The local Nailsworth website has some comment portraying the head teacher as rather arrogant – I’ve no idea if that is fair as part of the dispute seems to be over parking, which can be an issue with any school. However it does seem to fit some aspects of what you can read about the school. The teaching practice seems to be of his own devising, following Steiner more closely in the early years. Apparently they sit no state exams at all because he regards them as bureaucratic meddling. He closed the schools kindergarten because he was refused an exemption from the EYFS. But the latest OFSTED report does rate them as outstanding.

    I suppose it might be possible to adopt some Steiner educational practice whilst rejecting all the theory but if he is such a Steiner heretic why support the free school proposal? Very odd.

  4. Graeme Whiting

    I would like to make it absolutely clear to readers that it is possible to support an initiative without embracing all of its core principles; in respect of free schools, the core principles includes the choice to be government controlled, a requirement of registration. What I applaud in the newly planned free school, is the courage of those who wish to choose the education they want for their children, who are prepared to fight for it! The government seems only prepared to sanction the use of public money for those who wish to set up free schools, that they (the state) have financial control over, but deny free education to those who choose to give their children an education without any government controls. I stand for the right of every parent to choose the education they feel is appropriate for their children, preparing them for the world of the future, no matter what the family’s financial situation. I support Steiner education, but I do not uphold it in its entirety as it manifests itself in today’s world.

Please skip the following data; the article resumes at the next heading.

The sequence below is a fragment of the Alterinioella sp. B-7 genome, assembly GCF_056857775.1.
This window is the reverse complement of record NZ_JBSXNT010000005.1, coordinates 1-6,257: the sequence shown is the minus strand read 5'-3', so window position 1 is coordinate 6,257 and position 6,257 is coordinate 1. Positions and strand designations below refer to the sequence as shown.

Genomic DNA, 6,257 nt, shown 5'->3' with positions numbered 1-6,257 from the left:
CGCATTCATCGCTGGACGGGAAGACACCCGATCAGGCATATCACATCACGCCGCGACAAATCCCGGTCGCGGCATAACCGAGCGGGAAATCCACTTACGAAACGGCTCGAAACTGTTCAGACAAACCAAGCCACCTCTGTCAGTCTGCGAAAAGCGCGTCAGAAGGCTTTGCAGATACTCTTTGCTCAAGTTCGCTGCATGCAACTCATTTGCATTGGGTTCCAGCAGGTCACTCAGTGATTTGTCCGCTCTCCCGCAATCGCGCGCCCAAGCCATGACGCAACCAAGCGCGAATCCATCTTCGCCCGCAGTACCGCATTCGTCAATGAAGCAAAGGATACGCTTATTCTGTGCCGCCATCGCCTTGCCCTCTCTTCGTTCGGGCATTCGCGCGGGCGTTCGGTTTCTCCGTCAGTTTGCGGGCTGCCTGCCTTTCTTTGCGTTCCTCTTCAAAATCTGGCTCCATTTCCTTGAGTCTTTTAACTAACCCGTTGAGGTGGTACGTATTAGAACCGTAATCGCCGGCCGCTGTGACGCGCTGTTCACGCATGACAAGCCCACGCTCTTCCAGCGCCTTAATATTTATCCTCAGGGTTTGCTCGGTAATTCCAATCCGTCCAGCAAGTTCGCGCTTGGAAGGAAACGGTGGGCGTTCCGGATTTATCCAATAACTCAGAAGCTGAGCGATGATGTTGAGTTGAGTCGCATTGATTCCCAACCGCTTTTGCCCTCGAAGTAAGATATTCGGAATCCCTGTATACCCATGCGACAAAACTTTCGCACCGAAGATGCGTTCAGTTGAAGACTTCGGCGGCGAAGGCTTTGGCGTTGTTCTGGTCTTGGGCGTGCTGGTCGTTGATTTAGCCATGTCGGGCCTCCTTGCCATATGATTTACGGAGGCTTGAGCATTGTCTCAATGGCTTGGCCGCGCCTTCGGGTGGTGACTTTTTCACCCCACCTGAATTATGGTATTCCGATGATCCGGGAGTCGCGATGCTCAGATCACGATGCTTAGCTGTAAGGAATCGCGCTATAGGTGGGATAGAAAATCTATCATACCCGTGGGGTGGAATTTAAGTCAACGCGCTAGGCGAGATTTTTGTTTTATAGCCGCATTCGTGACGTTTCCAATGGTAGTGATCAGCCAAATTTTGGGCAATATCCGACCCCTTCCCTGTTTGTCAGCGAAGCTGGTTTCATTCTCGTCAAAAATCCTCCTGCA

• Helen

      Graeme – I still don’t understand why you support this free school bid- is it simply because it is a free school? You say the parents want “the choice to be government controlled” – no, they want free Steiner education. They either support anthroposophy or they don’t really know what it is (I am still not sure which) and don’t want to pay to send their children to a nearby Steiner school.
      Would you support any crank free school group who apply and “fight”, or just Steiner?

      You support Steiner education. Why?- And which bits do you not uphold?

      Yes it is possible to support Steiner, but is it ethical, given what we know about the way the SWSF insist they use anthroposophy on children?

    • Jim

      Graeme – I have two points of issue with you. First, I do not accept that parents have an absolute right to choose the education they feel is appropriate for their children. Children are not the property of their parents to be shaped and moulded in whatever way they choose. Nor of course are they the property of the state to be trained up as “ideal citizens” ie docile labour. So it is a tricky balance but to suggest that education should be free from any government control is absurd. Would you have children given less protection even than a battery hen?
      Secondly, whilst I agree that it is possible to support something without endorsing all of its core principles it is hard to see how this can apply to Steiner education. So for example I can accept that some might adopt biodynamic farming as merely a sort of “super organic” without taking on any of the nonsense behind it. In the case of education we might agree on the benefits of delaying the start of formal education and drastically reducing the amount of testing. But the problem would be that if you left out all the objectionable and pseudo-scientific underpinnings of Steiner education there would be nothing distinctively Steiner left.
      I believe you describe your school as “Steiner influenced”. It would really help understand what this means if you answered Helen’s question about which bits you support and which you reject.

      • Nick Nakorn

        Indeed Jim, but even the use of the name is enough to raise alarm bells. While many Biodynamic growers really only want the label so they can charge a hell of a lot more for their product, I think a great many more actually believe the woo, and if they only wanted ‘super-organic’ they could forego the Biodynamic label and simply call themselves organic. I agree though that in the case of Steiner education, its almost impossible to think of anyone adopting the label without a belief in the system. If it is only one aspect of the system being admired then why bother with the label?

        So Graeme, I too want to know which aspects of Steiner’s system do you find superior to other forms of education and which do you reject? What would be a deal breaker for a Free School? Would a English Defence League school or a BNP school be acceptable to you?